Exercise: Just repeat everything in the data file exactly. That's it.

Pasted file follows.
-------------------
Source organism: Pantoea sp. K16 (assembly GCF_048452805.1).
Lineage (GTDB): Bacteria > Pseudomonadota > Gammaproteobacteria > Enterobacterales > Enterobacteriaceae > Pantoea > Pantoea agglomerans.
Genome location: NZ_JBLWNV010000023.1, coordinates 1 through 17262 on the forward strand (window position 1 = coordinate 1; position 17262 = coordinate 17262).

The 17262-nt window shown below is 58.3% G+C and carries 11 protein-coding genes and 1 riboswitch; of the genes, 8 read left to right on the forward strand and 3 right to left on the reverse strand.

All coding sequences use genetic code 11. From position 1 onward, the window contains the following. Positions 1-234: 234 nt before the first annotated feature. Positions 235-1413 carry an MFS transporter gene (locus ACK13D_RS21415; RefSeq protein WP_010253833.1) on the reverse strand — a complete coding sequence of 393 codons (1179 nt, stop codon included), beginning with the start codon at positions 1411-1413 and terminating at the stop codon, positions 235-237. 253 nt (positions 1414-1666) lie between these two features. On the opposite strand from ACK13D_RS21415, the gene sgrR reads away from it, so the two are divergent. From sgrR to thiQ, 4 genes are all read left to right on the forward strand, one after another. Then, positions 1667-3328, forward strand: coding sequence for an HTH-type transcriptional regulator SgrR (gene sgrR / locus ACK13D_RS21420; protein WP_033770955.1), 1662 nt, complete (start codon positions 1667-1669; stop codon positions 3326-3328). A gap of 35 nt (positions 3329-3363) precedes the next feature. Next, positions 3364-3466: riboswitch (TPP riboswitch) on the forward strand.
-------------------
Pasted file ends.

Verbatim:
Source organism: Pantoea sp. K16 (assembly GCF_048452805.1).
Lineage (GTDB): Bacteria > Pseudomonadota > Gammaproteobacteria > Enterobacterales > Enterobacteriaceae > Pantoea > Pantoea agglomerans.
Genome location: NZ_JBLWNV010000023.1, coordinates 1 through 17262 on the forward strand (window position 1 = coordinate 1; position 17262 = coordinate 17262).

The 17262-nt window shown below is 58.3% G+C and carries 11 protein-coding genes and 1 riboswitch; of the genes, 8 read left to right on the forward strand and 3 right to left on the reverse strand.

All coding sequences use genetic code 11. From position 1 onward, the window contains the following. Positions 1-234: 234 nt before the first annotated feature. Positions 235-1413 carry an MFS transporter gene (locus ACK13D_RS21415; RefSeq protein WP_010253833.1) on the reverse strand — a complete coding sequence of 393 codons (1179 nt, stop codon included), beginning with the start codon at positions 1411-1413 and terminating at the stop codon, positions 235-237. 253 nt (positions 1414-1666) lie between these two features. On the opposite strand from ACK13D_RS21415, the gene sgrR reads away from it, so the two are divergent. From sgrR to thiQ, 4 genes are all read left to right on the forward strand, one after another. Then, positions 1667-3328, forward strand: coding sequence for an HTH-type transcriptional regulator SgrR (gene sgrR / locus ACK13D_RS21420; protein WP_033770955.1), 1662 nt, complete (start codon positions 1667-1669; stop codon positions 3326-3328). A gap of 35 nt (positions 3329-3363) precedes the next feature. Next, positions 3364-3466: riboswitch (TPP riboswitch) on the forward strand.